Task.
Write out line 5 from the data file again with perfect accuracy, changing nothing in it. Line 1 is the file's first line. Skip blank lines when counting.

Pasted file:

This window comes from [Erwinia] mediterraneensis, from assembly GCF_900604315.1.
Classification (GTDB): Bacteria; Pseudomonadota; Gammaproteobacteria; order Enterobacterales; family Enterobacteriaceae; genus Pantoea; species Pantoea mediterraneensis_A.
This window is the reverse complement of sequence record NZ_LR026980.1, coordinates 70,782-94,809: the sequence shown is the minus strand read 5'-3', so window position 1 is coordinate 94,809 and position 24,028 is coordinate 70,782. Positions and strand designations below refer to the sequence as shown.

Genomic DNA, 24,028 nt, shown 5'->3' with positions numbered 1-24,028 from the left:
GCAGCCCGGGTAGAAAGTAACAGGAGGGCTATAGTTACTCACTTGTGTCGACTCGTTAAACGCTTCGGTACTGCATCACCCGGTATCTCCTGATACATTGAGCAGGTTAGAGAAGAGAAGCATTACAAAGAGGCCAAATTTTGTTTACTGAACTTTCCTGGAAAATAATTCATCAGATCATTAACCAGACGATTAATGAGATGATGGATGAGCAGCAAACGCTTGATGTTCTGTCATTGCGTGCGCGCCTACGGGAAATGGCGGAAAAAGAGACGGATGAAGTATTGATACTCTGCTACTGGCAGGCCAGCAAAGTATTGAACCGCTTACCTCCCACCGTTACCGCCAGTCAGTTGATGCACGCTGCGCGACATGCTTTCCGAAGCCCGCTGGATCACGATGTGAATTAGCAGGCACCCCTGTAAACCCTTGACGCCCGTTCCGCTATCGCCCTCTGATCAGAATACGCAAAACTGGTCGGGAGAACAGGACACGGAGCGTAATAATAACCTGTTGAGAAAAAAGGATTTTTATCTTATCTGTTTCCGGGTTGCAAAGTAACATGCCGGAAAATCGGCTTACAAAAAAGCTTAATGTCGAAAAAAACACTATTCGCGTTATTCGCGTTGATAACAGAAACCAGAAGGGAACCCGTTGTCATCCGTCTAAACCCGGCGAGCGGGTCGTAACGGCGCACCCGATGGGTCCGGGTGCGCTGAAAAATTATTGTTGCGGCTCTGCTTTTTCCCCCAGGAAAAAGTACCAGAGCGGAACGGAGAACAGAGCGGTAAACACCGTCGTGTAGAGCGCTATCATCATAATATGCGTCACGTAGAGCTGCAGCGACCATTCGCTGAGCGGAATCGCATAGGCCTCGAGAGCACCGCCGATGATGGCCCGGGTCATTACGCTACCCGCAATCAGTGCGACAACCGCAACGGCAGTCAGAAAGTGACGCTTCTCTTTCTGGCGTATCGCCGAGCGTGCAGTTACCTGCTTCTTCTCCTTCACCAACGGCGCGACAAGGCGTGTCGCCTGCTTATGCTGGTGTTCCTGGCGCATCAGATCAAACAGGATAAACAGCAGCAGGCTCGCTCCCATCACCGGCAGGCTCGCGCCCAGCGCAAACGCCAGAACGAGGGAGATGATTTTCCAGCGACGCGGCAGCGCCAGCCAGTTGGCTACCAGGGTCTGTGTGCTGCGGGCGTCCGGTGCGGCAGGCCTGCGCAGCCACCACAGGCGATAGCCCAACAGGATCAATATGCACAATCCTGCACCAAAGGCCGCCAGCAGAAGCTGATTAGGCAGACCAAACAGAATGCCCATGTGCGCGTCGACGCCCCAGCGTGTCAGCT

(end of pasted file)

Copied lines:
GCAGCCCGGGTAGAAAGTAACAGGAGGGCTATAGTTACTCACTTGTGTCGACTCGTTAAACGCTTCGGTACTGCATCACCCGGTATCTCCTGATACATTGAGCAGGTTAGAGAAGAGAAGCATTACAAAGAGGCCAAATTTTGTTTACTGAACTTTCCTGGAAAATAATTCATCAGATCATTAACCAGACGATTAATGAGATGATGGATGAGCAGCAAACGCTTGATGTTCTGTCATTGCGTGCGCGCCTACGGGAAATGGCGGAAAAAGAGACGGATGAAGTATTGATACTCTGCTACTGGCAGGCCAGCAAAGTATTGAACCGCTTACCTCCCACCGTTACCGCCAGTCAGTTGATGCACGCTGCGCGACATGCTTTCCGAAGCCCGCTGGATCACGATGTGAATTAGCAGGCACCCCTGTAAACCCTTGACGCCCGTTCCGCTATCGCCCTCTGATCAGAATACGCAAAACTGGTCGGGAGAACAGGACACGGAGCGTAATAATAACCTGTTGAGAAAAAAGGATTTTTATCTTATCTGTTTCCGGGTTGCAAAGTAACATGCCGGAAAATCGGCTTACAAAAAAGCTTAATGTCGAAAAAAACACTATTCGCGTTATTCGCGTTGATAACAGAAACCAGAAGGGAACCCGTTGTCATCCGTCTAAACCCGGCGAGCGGGTCGTAACGGCGCACCCGATGGGTCCGGGTGCGCTGAAAAATTATTGTTGCGGCTCTGCTTTTTCCCCCAGGAAAAAGTACCAGAGCGGAACGGAGAACAGAGCGGTAAACACCGTCGTGTAGAGCGCTATCATCATAATATGCGTCACGTAGAGCTGCAGCGACCATTCGCTGAGCGGAATCGCATAGGCCTCGAGAGCACCGCCGATGATGGCCCGGGTCATTACGCTACCCGCAATCAGTGCGACAACCGCAACGGCAGTCAGAAAGTGACGCTTCTCTTTCTGGCGTATCGCCGAGCGTGCAGTTACCTGCTTCTTCTCCTTCACCAACGGCGCGACAAGGCGTGTCGCCTGCTTATGCTGGTGTTCCTGGCGCATCAGATCAAACAGGATAAACAGCAGCAGGCTCGCTCCCATCACCGGCAGGCTCGCGCCCAGCGCAAACGCCAGAACGAGGGAGATGATTTTCCAGCGACGCGGCAGCGCCAGCCAGTTGGCTACCAGGGTCTGTGTGCTGCGGGCGTCCGGTGCGGCAGGCCTGCGCAGCCACCACAGGCGATAGCCCAACAGGATCAATATGCACAATCCTGCACCAAAGGCCGCCAGCAGAAGCTGATTAGGCAGACCAAACAGAATGCCCATGTGCGCGTCGACGCCCCAGCGTGTCAGCT